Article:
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Then: Yesterday's Leftovers

Now: Today's Memories

Just yesterday I was a thirty-two year old mom with a year old daughter and toddling nieces and nephews.  Going to Grandma's house meant packing up the car on a Sunday with dirty laundry and excited kids for day a at my mother's house.  Treasures awaited my daughter inside her grandma's peach colored walls.  Napkin drawers and jewelry drawers.  Drawers with old make up, drawers full of boxes of colored scarves.  Drawers of old playing cards.  And that very special drawer.  The one with the Tupperware.  

Today, going to Grandma's house means coming to my house, a concept I'm still trying to get my mind around.  But it's one that my heart's been wrapped around ever since the day my daughter told me she was pregnant.

From that moment I couldn't wait to meet my grandchild.
Now, when my sixteen-month-old granddaughter runs up my driveway, shouting out something which I'm sure means Grandma, holding out her tiny arms, and smiling at me with eyes as big as silver dollars, nothing else in the world matters.  Nothing.

And inside my house there is a napkin drawer, a make-up drawer, cupboards full of boxes with crackers and cookies, and that all important drawer—the one with the Tupperware.
These containers, big and small, round and square, tall and short, are just waiting for her tiny hands to carry them to the center of the living room, to the center of her imagination.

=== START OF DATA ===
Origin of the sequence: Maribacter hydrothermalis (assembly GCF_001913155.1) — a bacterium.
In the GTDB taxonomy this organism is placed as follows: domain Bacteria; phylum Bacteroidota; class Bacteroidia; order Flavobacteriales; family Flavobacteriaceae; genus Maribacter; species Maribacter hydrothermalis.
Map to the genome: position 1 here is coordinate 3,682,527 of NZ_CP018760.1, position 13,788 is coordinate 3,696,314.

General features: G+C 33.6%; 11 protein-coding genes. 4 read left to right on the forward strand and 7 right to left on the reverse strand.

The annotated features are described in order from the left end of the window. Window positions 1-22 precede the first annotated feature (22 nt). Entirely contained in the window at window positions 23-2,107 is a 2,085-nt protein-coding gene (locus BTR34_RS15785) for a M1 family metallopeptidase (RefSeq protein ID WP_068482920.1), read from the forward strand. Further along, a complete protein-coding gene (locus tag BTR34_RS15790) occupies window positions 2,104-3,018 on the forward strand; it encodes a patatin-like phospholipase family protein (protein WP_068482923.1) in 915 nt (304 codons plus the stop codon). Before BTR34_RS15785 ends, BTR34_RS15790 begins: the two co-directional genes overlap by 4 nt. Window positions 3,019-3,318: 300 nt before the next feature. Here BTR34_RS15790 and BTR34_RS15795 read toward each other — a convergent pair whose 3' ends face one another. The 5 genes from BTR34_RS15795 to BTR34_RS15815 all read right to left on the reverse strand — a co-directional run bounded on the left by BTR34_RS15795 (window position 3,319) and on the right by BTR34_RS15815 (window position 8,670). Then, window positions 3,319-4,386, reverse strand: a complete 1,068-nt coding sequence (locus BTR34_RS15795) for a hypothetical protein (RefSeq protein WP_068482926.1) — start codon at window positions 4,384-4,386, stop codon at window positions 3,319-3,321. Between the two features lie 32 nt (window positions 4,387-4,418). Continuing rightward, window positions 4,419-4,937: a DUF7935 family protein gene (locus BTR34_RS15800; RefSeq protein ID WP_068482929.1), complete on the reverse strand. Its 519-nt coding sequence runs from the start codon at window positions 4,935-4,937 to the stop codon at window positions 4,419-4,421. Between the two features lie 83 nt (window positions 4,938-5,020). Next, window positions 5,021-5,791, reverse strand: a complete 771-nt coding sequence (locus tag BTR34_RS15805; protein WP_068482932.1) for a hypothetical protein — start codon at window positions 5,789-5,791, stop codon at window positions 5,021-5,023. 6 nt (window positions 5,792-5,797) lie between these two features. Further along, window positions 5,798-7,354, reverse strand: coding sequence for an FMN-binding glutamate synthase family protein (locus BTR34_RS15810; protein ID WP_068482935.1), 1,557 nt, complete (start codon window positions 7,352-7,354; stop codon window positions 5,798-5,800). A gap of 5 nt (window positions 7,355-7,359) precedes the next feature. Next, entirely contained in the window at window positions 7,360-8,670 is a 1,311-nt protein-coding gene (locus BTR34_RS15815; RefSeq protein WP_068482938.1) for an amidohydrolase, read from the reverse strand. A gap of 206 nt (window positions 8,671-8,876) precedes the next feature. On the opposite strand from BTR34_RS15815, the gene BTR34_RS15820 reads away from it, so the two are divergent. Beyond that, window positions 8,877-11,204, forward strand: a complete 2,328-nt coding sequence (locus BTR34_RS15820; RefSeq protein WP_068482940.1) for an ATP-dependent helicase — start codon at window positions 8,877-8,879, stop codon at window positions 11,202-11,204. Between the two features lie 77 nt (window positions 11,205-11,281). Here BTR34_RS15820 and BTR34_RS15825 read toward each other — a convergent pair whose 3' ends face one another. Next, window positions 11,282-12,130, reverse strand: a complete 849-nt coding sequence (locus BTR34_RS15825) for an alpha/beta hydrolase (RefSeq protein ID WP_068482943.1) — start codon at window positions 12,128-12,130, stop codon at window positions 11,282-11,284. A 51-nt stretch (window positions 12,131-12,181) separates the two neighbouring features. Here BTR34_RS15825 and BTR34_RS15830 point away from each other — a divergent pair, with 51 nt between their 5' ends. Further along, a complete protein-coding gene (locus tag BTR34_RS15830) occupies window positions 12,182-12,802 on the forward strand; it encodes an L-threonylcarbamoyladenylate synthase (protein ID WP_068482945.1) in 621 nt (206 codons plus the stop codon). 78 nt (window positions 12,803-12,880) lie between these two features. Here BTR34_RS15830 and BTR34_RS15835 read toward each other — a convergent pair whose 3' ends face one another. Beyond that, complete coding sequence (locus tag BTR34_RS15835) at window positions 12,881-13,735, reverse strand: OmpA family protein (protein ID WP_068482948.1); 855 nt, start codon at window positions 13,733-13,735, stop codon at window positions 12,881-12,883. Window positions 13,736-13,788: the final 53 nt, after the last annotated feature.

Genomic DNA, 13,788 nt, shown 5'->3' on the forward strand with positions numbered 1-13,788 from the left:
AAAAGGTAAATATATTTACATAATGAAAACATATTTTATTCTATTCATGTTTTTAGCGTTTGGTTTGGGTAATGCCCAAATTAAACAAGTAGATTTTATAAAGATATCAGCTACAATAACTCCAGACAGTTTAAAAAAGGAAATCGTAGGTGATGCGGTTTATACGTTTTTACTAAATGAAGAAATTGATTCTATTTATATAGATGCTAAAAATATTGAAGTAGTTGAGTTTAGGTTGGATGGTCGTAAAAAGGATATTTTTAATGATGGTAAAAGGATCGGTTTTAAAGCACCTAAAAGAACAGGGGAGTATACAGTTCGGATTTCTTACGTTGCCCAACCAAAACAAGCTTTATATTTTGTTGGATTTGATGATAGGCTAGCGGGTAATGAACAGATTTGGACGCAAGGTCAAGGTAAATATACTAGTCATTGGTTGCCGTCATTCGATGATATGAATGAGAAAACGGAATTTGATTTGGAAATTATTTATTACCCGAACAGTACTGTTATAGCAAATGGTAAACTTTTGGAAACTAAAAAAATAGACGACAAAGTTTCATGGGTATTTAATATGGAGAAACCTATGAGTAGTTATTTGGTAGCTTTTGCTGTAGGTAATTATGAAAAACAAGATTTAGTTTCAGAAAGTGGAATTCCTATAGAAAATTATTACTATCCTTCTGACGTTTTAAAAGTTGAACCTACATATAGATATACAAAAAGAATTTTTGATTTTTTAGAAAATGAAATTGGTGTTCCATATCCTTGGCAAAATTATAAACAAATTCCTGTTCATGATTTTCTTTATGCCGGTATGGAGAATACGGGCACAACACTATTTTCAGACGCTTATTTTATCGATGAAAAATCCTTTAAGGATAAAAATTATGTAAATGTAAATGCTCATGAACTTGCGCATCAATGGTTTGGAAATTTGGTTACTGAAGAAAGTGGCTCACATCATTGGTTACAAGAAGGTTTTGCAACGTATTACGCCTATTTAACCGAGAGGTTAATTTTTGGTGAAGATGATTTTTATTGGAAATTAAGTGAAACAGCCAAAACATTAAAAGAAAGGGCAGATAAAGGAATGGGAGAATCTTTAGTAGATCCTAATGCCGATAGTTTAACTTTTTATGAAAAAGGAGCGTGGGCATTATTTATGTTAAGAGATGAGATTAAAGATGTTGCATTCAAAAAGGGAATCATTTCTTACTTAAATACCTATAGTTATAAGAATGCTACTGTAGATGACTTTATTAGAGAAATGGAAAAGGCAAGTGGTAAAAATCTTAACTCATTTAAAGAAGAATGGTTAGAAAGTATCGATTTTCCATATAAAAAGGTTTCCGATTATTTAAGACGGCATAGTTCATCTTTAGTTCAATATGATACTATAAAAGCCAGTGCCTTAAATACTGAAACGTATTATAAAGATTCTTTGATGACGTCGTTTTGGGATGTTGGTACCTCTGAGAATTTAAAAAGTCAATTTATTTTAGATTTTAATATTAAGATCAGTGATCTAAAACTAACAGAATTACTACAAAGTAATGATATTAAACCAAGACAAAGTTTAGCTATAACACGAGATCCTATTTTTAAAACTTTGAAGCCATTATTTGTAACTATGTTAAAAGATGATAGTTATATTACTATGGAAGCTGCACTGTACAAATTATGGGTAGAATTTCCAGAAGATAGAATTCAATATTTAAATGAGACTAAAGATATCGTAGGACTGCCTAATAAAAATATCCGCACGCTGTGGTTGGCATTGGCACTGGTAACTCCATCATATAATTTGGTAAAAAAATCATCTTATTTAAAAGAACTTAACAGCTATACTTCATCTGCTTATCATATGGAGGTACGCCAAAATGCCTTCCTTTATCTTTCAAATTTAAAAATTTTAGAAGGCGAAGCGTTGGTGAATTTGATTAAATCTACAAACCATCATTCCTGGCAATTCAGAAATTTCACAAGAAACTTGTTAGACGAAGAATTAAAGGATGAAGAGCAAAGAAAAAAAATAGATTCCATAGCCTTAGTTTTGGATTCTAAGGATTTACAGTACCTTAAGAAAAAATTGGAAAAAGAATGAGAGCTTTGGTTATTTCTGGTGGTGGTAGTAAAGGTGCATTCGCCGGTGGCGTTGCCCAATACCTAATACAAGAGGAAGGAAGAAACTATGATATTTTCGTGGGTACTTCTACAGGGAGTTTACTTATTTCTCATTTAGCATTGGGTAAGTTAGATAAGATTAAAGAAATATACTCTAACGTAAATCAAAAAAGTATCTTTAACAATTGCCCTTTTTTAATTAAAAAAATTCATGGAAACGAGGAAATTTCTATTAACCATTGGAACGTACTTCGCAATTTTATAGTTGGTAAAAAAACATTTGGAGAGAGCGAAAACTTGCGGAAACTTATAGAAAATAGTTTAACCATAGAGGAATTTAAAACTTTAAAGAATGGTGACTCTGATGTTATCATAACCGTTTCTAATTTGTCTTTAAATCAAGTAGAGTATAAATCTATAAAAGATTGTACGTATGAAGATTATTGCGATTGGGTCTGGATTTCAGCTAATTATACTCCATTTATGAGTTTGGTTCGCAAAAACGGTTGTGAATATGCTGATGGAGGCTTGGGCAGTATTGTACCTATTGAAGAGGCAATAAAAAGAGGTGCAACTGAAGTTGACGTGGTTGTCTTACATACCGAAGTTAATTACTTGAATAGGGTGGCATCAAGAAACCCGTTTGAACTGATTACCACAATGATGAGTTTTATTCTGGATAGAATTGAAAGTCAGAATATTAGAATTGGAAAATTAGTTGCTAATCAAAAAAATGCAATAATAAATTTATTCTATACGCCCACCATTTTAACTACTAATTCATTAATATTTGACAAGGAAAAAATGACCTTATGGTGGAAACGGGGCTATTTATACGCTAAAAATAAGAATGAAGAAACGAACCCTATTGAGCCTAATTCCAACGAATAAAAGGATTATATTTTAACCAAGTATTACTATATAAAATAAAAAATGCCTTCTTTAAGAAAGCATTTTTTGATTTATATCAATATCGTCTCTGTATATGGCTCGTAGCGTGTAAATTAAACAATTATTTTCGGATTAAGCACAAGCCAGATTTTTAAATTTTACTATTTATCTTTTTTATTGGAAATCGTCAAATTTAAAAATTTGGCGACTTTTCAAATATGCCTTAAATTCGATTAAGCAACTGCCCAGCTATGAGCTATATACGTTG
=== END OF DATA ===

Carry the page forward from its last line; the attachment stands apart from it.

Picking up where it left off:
She giggles.  And with that giggle she unlocks my imagination.


The living room becomes a planet faraway in another galaxy.  The hallway is the road twisting around the moon.  The laundry basket is a washing machine ride, just the right size for a small child.

The bed is a gigantic elephant lumbering through the jungle.  And the Tupperware bowls, well, they are funny round animals or the walls of a castle or odd shaped shoes taking us from Zanzazu to Appazoid.

They are vehicles taking us into the sixth dimension- into a place where there is no time, where there are no boundaries, no limits.  To look at us, we are a grandma and granddaughter playing with everyday plastic containers.  To be us, we are so much more.

Her energy carries me through the afternoon.  And then all too soon, it is time for her to leave.

As she toddles out my door, she takes a part of me into her future.  And I collapse on the couch, still smelling her sweet, clean promising scent—already missing her, already eager for her next visit.

As I relax, memories rush at me. I see my daughter playing with her grandmother and now I understand that look I would see on my mother's face.  It was more than a smile.  Her whole body was singing.

As mine is now.

And that bodysong stays with me as I pick up the space ship bowls. Put the washing machine away.  Scoop up the magic planets.  Stack the jungle lions one on top of the other.
Lastly and reluctantly, I close the Tupperware drawer.  Because I know, as does my mother, that a Tupperware container's primary use is not for storing leftover food.

It's for keeping memories.

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